If you do not want to fully disconnect but would like to be more creative or productive, give boredom a try. Schedule a day or a chunk of time where you will not be connected to social media or your phone. When boredom arises, take the challenge to not engage in social media, instead, remain in your boredom and see where it takes you.

Peace and Love.

The Power of the Individual

As news reels roll tape after tape and radios play session after session of all the chaos that’s going on in the world, it’s no wonder that some of us are starting to feel a bit insane. Or if you are like me, you may be feeling completely insane. For those of you who are also like me and are not currently connected as the rest of the world, you still get your dose of updates from friends, family, and co-workers.

The swirl of chaos I hear makes me question where I stand in all of this. I am a human being. I am part of a collective whether I chose to be affiliated or not, whether I voted for a particular party or not, I am still part of society. I am part of the collective. We reflect society. Individuals reflect the collective. Amidst all of the chaos, I can only think more deeply about the truth behind such a statement. I can think about this in two ways.

#1: If individuals reflect society then our individual change and progress will make a great impact on society. The power lies in our hands. We can make an individual change that will be reflected by society.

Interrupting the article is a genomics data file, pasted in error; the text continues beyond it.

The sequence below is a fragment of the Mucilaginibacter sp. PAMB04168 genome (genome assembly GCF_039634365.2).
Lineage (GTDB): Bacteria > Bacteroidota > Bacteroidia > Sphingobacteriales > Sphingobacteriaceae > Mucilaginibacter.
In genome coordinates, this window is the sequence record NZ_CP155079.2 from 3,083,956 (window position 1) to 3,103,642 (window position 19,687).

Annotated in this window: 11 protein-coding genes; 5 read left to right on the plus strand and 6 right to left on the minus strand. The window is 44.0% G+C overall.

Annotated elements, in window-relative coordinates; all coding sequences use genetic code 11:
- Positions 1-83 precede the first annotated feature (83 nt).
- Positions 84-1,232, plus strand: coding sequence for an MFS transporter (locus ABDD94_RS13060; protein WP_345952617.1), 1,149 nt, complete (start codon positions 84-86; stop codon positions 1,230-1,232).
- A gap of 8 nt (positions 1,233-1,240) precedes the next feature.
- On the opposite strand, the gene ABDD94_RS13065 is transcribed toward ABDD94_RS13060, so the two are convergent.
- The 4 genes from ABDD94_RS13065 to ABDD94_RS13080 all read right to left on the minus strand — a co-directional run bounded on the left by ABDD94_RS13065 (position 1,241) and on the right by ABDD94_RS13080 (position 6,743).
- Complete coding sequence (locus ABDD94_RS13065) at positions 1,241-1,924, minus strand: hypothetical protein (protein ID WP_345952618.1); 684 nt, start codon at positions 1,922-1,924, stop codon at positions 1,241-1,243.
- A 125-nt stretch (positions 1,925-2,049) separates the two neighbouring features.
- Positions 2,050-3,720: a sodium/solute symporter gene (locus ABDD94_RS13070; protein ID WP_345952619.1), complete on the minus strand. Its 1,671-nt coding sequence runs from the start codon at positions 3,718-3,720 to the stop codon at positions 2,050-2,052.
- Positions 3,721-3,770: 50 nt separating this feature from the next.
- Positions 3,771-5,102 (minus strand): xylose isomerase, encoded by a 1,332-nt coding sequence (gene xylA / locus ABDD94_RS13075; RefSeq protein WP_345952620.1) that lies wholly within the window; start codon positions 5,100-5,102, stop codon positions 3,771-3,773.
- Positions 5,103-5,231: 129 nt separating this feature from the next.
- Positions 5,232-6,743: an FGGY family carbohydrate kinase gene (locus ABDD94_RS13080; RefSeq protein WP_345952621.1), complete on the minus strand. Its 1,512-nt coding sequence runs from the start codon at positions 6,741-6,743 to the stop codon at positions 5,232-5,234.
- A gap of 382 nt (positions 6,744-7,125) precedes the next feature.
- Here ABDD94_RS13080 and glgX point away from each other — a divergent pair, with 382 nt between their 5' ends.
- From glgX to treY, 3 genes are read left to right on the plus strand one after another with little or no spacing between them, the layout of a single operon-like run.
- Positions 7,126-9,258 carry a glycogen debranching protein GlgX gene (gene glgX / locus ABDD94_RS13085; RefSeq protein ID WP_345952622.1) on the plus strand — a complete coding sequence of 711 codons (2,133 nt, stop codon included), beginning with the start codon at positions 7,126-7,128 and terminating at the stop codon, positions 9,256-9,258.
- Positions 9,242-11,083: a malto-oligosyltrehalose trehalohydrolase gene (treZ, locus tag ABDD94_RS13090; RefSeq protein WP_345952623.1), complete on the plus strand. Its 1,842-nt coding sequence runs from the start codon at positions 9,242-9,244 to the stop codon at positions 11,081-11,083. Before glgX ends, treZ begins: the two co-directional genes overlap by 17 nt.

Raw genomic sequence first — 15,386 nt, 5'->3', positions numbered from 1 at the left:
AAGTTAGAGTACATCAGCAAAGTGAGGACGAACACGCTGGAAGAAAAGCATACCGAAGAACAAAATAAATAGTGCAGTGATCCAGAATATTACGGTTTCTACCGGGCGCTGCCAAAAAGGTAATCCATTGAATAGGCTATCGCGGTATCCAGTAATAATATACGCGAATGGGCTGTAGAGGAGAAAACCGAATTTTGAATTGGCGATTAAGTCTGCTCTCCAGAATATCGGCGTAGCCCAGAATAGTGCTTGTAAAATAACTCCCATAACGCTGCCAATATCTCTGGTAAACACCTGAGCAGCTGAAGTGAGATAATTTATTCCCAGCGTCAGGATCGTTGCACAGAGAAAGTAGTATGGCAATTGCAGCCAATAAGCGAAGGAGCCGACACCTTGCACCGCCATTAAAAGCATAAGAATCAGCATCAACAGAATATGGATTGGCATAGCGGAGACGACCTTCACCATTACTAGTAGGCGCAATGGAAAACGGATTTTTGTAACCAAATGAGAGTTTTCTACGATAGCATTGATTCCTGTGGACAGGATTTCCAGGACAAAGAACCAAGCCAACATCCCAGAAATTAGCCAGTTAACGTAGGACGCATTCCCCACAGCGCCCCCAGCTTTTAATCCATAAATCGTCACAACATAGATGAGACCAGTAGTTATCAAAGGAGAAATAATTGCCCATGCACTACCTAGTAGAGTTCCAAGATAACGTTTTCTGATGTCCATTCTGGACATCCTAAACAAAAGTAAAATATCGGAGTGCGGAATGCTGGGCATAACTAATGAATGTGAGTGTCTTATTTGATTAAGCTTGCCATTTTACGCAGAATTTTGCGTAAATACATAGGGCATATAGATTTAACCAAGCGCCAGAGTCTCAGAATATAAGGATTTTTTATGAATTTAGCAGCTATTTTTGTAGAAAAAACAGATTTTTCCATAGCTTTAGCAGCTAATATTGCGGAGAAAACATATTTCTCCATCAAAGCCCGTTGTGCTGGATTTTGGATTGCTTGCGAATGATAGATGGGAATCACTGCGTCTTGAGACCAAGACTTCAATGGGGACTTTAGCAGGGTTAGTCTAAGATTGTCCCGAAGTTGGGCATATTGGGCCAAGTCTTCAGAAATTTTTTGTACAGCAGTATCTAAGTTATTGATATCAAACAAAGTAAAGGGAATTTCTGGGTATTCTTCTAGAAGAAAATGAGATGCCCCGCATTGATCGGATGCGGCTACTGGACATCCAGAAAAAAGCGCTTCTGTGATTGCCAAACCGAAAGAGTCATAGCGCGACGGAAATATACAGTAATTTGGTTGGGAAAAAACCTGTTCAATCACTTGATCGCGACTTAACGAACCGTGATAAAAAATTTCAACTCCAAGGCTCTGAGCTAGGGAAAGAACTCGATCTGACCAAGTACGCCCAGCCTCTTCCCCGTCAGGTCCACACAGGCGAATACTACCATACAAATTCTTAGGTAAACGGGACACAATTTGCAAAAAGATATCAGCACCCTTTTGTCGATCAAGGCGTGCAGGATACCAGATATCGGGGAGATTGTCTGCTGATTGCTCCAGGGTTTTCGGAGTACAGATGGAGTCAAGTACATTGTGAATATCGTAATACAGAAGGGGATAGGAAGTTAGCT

#2: If individuals reflect society then society would therefore reflect the individual. If that is true then what we see in society is the truest reflection of ourselves.

Upon accessing all of the uproar and protests on the news today, I am not upset at any one candidate or any particular party affiliation. I look at this new world we live in with eyes of curiosity with the above statements in mind. What must be going on in the state of the individual for us, the collective or society, to be in the state of chaos that we are in? Are individuals more fearful, mistrustful, and depressed than before? Individually, are we in more of a chaotic state than before?

The most important fact is that real change and growth for the collective or society rests in the hands of the individual. The individuals make up the collective. There is no one else to blame as life is not a game of blame. This is not about where to assign responsibility. This is about accepting your power as an individual.

Going Without a Mobile Phone in 2017

A few days into the New Year of 2017, I decided it was time to ditch my mobile phone device, my smartphone. This was not my first time thinking about the idea of being phoneless. For a while in 2015 and 2016, I played with the idea of going backwards in time and getting a flip-phone.